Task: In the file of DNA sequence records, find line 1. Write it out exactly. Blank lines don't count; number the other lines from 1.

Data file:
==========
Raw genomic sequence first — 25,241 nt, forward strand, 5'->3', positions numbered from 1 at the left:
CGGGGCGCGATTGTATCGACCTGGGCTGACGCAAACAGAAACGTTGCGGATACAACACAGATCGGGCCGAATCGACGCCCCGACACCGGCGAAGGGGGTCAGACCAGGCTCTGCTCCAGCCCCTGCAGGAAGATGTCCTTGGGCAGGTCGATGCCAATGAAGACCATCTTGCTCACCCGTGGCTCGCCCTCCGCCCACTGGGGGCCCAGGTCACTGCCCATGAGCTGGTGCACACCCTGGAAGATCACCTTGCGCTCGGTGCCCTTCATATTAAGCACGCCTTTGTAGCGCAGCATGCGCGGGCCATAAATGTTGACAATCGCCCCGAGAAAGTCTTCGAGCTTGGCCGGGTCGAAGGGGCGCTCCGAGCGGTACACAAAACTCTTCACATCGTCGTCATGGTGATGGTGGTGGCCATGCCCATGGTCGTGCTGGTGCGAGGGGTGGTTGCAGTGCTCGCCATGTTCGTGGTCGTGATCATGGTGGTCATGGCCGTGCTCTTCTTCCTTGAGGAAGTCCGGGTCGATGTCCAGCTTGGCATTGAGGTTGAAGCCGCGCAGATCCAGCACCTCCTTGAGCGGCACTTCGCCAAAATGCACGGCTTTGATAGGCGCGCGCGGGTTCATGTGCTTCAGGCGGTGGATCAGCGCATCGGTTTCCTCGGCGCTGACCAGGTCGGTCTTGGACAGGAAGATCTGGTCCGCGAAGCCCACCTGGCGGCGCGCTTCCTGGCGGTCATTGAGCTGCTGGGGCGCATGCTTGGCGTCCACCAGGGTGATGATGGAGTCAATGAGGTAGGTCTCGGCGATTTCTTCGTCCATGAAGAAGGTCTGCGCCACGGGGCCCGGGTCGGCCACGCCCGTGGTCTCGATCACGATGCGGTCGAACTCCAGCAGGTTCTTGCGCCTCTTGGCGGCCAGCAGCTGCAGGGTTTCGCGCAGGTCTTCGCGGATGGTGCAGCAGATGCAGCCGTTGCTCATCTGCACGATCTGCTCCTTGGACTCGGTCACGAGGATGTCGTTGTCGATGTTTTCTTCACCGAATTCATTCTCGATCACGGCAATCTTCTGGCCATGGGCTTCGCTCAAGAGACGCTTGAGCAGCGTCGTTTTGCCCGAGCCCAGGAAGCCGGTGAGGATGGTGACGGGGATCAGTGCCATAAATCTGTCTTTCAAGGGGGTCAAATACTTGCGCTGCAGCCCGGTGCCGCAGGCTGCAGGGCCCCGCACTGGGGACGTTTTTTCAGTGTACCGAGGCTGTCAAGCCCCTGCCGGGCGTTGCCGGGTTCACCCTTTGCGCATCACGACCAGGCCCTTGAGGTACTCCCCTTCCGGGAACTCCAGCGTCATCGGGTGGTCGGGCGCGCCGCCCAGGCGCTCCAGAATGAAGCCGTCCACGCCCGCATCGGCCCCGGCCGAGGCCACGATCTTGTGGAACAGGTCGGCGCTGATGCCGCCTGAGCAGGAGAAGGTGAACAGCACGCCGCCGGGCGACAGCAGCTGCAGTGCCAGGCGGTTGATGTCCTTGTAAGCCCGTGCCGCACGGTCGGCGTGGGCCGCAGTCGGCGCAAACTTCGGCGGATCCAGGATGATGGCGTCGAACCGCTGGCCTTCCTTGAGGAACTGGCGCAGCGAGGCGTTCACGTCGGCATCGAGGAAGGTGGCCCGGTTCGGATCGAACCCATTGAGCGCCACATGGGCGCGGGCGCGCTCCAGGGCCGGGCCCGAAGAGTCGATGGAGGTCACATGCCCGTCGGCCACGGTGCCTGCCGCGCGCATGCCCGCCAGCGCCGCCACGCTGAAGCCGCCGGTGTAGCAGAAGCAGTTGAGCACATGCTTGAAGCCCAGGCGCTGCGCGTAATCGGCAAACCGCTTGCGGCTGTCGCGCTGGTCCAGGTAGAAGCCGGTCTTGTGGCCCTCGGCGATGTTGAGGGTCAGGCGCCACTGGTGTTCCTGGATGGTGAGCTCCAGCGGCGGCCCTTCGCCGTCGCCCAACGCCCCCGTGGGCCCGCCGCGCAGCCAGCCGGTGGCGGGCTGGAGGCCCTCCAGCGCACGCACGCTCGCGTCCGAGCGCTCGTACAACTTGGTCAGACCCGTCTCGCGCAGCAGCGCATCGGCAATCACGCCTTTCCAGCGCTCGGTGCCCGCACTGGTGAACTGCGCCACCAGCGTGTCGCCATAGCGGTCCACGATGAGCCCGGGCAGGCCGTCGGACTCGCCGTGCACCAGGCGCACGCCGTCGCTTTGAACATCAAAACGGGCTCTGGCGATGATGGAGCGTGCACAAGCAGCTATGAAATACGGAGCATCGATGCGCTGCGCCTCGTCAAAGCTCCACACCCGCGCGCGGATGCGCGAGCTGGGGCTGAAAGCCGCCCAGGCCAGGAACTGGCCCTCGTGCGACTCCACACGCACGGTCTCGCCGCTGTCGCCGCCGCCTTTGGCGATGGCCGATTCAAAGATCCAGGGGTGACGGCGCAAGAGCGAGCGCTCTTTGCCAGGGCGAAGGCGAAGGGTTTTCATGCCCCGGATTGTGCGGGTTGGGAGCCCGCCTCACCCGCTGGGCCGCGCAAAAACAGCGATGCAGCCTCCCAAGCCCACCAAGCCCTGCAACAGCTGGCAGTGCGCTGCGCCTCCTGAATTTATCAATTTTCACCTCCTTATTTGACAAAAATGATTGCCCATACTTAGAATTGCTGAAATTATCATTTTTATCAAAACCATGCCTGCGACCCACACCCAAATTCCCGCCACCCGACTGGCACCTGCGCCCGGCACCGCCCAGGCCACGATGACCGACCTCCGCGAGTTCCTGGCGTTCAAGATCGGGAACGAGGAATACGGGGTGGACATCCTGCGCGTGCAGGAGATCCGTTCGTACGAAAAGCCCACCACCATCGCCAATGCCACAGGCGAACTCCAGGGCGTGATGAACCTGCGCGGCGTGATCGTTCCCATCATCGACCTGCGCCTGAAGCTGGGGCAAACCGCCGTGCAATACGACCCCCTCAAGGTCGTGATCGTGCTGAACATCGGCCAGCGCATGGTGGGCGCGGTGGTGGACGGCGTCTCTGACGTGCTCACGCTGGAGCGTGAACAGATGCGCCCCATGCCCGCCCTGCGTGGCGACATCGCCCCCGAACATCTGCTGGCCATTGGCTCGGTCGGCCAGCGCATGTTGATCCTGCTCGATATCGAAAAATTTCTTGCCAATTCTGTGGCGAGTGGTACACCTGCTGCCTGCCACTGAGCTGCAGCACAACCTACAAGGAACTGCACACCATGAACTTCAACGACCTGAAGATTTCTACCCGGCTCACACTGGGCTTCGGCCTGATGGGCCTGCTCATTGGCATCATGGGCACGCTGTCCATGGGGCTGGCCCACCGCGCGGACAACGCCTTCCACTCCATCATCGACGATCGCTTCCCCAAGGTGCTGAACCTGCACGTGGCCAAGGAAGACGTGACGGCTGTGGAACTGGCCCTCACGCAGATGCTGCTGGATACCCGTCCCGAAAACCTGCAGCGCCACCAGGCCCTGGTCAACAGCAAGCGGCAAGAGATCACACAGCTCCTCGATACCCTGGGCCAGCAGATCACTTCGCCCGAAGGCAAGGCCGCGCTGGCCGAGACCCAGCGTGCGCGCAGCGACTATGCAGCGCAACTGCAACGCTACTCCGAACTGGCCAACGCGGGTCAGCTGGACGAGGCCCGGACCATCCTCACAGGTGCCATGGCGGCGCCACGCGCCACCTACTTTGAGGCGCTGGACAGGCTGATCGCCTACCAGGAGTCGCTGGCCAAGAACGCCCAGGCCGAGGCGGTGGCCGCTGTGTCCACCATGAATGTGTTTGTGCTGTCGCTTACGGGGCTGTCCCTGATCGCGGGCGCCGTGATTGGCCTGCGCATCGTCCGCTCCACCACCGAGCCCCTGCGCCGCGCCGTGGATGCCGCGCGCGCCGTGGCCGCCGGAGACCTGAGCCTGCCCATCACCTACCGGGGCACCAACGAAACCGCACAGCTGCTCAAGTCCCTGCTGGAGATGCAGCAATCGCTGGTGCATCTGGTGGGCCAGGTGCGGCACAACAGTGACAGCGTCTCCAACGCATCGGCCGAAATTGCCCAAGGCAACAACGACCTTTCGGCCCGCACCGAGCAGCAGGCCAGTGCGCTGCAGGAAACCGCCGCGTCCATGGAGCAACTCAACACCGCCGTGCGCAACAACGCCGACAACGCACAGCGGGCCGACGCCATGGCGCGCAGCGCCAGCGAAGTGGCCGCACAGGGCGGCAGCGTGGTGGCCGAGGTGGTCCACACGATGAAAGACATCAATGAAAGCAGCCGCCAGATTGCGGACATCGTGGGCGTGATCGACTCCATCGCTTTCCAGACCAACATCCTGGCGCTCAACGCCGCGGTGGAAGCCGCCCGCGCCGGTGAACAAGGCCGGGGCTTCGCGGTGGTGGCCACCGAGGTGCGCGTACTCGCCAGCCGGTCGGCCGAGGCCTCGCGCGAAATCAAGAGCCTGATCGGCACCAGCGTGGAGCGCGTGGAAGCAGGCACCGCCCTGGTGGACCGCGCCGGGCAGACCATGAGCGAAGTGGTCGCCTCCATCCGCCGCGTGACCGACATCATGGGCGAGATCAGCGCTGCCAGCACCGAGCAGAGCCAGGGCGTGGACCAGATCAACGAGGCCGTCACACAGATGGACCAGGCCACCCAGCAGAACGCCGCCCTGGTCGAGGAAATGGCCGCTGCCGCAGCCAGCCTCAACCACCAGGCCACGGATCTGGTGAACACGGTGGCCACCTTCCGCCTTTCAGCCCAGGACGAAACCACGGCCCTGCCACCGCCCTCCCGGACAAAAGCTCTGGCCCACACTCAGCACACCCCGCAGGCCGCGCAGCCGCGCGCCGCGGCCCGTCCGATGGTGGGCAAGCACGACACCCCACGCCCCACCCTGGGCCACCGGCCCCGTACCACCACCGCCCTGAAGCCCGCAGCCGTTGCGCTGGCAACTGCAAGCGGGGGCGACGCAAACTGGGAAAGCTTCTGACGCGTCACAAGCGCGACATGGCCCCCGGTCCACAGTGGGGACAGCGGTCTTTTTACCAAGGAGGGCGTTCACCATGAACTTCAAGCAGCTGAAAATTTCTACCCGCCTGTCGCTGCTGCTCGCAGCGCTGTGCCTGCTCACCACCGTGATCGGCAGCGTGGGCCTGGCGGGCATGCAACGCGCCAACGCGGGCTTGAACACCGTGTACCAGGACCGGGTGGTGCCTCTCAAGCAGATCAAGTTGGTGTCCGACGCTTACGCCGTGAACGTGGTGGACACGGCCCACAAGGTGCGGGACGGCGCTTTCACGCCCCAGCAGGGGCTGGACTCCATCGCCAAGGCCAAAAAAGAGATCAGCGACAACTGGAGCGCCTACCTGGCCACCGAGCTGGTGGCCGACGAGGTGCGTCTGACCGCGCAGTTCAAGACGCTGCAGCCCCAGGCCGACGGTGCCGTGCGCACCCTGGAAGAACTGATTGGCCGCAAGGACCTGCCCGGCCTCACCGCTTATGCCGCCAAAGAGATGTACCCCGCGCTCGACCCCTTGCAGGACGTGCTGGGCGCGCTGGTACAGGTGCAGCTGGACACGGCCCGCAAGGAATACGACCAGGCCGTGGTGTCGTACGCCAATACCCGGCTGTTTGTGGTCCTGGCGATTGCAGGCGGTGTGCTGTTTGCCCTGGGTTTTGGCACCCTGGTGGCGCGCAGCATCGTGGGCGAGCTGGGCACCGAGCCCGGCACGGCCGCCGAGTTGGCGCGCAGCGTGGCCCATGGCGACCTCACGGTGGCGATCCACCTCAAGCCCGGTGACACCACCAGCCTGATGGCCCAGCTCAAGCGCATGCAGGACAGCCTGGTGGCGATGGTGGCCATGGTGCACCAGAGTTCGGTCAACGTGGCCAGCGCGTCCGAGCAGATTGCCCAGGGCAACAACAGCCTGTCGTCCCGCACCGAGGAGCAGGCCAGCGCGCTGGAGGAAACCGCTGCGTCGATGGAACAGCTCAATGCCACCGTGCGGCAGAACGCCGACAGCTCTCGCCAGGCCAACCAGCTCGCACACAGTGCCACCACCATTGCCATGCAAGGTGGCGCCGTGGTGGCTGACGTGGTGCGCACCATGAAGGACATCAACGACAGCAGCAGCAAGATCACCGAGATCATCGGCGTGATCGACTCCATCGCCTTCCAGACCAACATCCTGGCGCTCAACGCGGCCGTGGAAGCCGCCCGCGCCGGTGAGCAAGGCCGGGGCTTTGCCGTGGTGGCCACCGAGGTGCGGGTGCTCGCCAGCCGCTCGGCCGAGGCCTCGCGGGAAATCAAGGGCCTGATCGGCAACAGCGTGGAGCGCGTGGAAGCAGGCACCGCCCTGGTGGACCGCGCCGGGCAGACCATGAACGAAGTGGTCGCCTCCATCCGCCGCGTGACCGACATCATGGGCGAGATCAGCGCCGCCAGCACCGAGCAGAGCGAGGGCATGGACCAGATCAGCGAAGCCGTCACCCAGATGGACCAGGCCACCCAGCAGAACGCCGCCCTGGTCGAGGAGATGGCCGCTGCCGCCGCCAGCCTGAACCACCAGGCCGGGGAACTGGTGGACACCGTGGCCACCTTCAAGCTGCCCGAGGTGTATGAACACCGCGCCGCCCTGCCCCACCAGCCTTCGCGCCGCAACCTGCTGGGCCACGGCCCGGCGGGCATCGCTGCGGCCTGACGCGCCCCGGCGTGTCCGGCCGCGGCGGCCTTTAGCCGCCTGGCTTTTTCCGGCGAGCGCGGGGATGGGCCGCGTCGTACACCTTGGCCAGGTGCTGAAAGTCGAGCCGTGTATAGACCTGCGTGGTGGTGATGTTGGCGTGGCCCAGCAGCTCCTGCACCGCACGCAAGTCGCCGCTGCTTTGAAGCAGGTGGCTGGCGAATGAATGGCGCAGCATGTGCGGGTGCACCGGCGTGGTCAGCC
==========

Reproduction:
Raw genomic sequence first — 25,241 nt, forward strand, 5'->3', positions numbered from 1 at the left: